Seven Dials London
Original Source www.sevendials.co.uk
Thomas Neale devised the characteristic "seven dials" street layout in order to maximise the number of houses that could be built on the site and therefore his profit. The names of the seven streets were chosen with the intention of attracting well to do residents, however some of the names have subsequently been simplified or changed because of duplication with other streets in London. They were originally: Little and Great Earl Street (now Earlham Street), Little and Great White Lyon Street (now Mercer Street), Queen Street (now Shorts Gardens) and Little & Great St. Andrew's Street (now Monmouth Street). Some of the original street signs can still be seen attached to buildings in the area.
The original central monument was designed and erected at the same time. If you look closely you will spot that the sundial has only six faces, the result of a superceded earlier scheme of Neale's which included only six streets.
Neale aimed to establish Seven Dials as the most fashionable address in London, following in the footsteps of the successful Covent Garden Piazza development earlier that century. Unfortunately, the area failed to establish itself as Neale hoped and deteriorated into a slum, renowned for its gin shops. At one point each of the seven apexes facing the Monument housed a pub, their cellars and vaults connected in the basement providing handy escape routes should the need arise.
In 1716 John Gray observed that the area was renowned for ballad printers and singers. Dickens, in "Sketches by Boz" wrote "The stranger who finds himself in the Dials for the first time...at the entrance of Seven obscure passages, uncertain which to take, will see enough around him to keep his curiosity awake for no inconsiderable time..."
Later, his son Charles Dickens Junior further noted the poverty into which the area had descended: shops selling second and third hand goods, a bizarre cluster of shops selling "every rarity of pigeon, fowl and rabbit, together with rare Birds such as hawks, owls and parrots, love birds and other species native and foreign".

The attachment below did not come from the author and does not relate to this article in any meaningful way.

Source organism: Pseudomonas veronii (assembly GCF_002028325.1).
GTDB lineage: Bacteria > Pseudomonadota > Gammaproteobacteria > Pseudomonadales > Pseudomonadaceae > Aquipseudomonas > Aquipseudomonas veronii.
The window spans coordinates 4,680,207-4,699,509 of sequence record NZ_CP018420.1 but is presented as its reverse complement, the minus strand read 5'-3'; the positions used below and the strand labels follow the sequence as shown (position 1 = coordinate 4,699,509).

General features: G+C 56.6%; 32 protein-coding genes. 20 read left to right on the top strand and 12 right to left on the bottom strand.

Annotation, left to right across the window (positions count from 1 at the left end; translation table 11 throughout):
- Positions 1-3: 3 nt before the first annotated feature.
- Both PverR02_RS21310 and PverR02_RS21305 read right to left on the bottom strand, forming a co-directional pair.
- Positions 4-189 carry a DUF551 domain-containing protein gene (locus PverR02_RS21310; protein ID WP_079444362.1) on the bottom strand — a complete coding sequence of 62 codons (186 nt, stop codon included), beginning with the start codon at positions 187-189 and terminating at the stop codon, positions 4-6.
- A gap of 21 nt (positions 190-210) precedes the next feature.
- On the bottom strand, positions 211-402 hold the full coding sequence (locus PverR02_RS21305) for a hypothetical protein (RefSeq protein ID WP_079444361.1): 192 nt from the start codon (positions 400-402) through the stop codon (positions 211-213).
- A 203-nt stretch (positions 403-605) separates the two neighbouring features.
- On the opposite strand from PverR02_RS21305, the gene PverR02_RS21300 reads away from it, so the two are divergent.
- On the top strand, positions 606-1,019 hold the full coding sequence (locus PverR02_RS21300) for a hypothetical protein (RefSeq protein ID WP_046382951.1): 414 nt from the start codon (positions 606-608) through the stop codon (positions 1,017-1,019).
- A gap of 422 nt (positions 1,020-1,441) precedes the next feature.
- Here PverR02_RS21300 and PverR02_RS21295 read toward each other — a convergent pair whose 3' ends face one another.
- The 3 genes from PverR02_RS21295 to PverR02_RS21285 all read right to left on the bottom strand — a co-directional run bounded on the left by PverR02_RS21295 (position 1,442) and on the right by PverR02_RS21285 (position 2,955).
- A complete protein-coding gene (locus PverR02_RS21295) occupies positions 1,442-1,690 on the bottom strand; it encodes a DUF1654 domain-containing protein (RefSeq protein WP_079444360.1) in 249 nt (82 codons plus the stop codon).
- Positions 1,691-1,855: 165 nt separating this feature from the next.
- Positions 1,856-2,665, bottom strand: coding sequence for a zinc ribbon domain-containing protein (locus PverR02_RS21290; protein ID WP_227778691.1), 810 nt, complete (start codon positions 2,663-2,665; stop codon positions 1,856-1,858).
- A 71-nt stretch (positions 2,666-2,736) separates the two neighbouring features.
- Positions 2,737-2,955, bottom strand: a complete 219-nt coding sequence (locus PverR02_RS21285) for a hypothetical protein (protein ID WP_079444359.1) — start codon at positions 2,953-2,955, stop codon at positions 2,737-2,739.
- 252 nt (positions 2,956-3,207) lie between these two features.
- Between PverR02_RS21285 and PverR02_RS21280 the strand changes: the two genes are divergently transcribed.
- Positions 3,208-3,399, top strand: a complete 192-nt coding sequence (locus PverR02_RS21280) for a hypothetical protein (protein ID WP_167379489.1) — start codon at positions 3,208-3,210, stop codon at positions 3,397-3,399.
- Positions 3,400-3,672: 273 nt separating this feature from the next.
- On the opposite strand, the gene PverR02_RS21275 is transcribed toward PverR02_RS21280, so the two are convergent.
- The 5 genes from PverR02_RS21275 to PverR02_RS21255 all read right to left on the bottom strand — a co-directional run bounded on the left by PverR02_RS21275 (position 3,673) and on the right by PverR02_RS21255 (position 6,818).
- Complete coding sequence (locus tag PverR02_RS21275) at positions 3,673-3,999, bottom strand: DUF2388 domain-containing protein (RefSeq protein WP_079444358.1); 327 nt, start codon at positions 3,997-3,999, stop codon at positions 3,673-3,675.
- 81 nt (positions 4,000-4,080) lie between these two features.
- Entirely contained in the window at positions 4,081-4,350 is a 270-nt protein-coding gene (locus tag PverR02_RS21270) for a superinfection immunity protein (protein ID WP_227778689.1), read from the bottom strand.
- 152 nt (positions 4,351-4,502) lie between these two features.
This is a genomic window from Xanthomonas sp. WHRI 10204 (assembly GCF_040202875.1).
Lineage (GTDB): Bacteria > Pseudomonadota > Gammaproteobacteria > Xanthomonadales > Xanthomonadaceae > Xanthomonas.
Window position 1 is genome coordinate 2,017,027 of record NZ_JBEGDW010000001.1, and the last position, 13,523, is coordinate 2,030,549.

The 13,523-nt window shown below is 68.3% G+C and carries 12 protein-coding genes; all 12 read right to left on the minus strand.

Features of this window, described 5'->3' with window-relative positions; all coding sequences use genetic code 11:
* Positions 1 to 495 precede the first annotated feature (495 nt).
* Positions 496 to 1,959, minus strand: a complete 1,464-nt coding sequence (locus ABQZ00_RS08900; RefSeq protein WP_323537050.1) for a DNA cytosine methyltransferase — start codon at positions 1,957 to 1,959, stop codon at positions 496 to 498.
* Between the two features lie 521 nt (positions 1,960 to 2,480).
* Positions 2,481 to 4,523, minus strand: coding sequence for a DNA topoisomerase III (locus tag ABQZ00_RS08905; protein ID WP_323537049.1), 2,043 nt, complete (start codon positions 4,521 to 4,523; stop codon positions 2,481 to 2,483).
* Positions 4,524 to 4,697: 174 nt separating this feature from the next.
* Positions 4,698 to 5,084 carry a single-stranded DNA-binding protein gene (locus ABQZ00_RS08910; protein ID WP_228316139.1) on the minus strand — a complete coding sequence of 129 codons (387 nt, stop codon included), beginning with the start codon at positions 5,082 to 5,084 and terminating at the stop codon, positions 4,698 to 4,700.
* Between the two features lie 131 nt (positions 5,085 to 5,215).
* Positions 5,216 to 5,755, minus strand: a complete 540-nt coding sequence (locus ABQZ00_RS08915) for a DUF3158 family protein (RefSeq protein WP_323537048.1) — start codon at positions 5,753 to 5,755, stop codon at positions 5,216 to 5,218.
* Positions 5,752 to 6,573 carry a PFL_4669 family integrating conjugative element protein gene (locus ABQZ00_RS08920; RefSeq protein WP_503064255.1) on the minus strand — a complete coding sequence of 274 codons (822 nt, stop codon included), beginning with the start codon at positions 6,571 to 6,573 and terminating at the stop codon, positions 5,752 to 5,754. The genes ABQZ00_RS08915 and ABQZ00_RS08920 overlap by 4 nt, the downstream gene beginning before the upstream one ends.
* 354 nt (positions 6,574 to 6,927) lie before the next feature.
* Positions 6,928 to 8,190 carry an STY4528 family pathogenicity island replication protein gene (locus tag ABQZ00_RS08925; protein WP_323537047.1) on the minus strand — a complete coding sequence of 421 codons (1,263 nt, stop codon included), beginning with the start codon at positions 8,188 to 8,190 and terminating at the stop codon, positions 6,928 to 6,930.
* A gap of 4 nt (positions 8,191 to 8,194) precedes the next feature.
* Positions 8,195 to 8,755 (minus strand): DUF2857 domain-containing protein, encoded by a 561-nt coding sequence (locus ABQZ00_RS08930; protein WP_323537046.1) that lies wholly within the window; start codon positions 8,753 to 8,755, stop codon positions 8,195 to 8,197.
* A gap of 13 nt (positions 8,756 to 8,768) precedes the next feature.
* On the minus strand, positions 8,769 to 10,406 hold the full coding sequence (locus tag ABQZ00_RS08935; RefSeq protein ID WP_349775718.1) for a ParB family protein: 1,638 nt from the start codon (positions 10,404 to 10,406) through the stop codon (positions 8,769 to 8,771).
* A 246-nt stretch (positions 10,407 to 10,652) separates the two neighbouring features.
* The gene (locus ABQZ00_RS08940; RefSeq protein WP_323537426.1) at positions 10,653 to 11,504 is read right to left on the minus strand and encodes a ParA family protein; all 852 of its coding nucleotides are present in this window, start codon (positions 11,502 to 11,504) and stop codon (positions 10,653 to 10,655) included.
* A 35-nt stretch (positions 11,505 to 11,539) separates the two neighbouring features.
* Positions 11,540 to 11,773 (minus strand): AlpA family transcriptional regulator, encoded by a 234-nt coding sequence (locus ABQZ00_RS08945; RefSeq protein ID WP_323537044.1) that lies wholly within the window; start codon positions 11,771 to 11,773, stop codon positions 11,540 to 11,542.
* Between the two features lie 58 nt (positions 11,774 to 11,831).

He noted that children played in the streets together and unsupervised, their parents quite possibly in one of the seven public houses which faced the monument for "it is evident whatever there may be a lack of in the Dials, there is no lack of money for drink".
The 19th century saw an influx of Irish workers into the area, attracted by cheap, although overcrowded lodgings. Henry Mayhew observed in "London Labour & The London Poor", 1861: "In many houses in Monmouth Street there is a system of sub-letting among journeymen. In one room lodged a man and his wife, (a laundress), 4 children and 2 single young men. The woman was actually delivered in this room while the men kept at their work - they never lost an hours work!"
This continuing influx of residents precipitated the development of the surrounding area, Endell Street was followed by Charing Cross Road and Shaftesbury Avenue in the 1880s which gradually eased the pressure on the area and allowed gradual gentification as craftsmen and larger businesses moved in.
However, despite some demolition and redevelopment in the 19th and 20th centuries, many of the original buildings still remain and retain original features.
The Thomas Neal's centre, previously at times, a banana, cucumber and book warehouse retains the name of the original developer, whom Neal Street was also named after. Comyn Ching Triangle, a quiet square lying between Monmouth, Mercer and Shelton Streets was named after a local architectural ironmongery business. Long standing businesses also still remain in the area such as Albert France undertakers in Monmouth Street, reputed to have organised Nelson's funeral. There has been a flower market on Earlham Street for many years, an offshoot of the more famous Covent Garden flower market. Neal's Yard, which is home to a number of vegetarian cafes, new age shops and homeopathic remedy stores, has been the home of alternative medicine, occultism and astrologers since the 17th Century, all of whom were attracted by the sundial and the symbolic star layout of the streets.
Certain parts of the Seven Dials have changed little since Thomas Neale designed them in the 17th Century - and the area continues to offer a quirky mix of shops, entertainment and residences.
In and Around Covent Garden
Covent Garden Post (John Richardson)
The Annals of London (John Richardson)
London the Biography (Peter Ackroyd)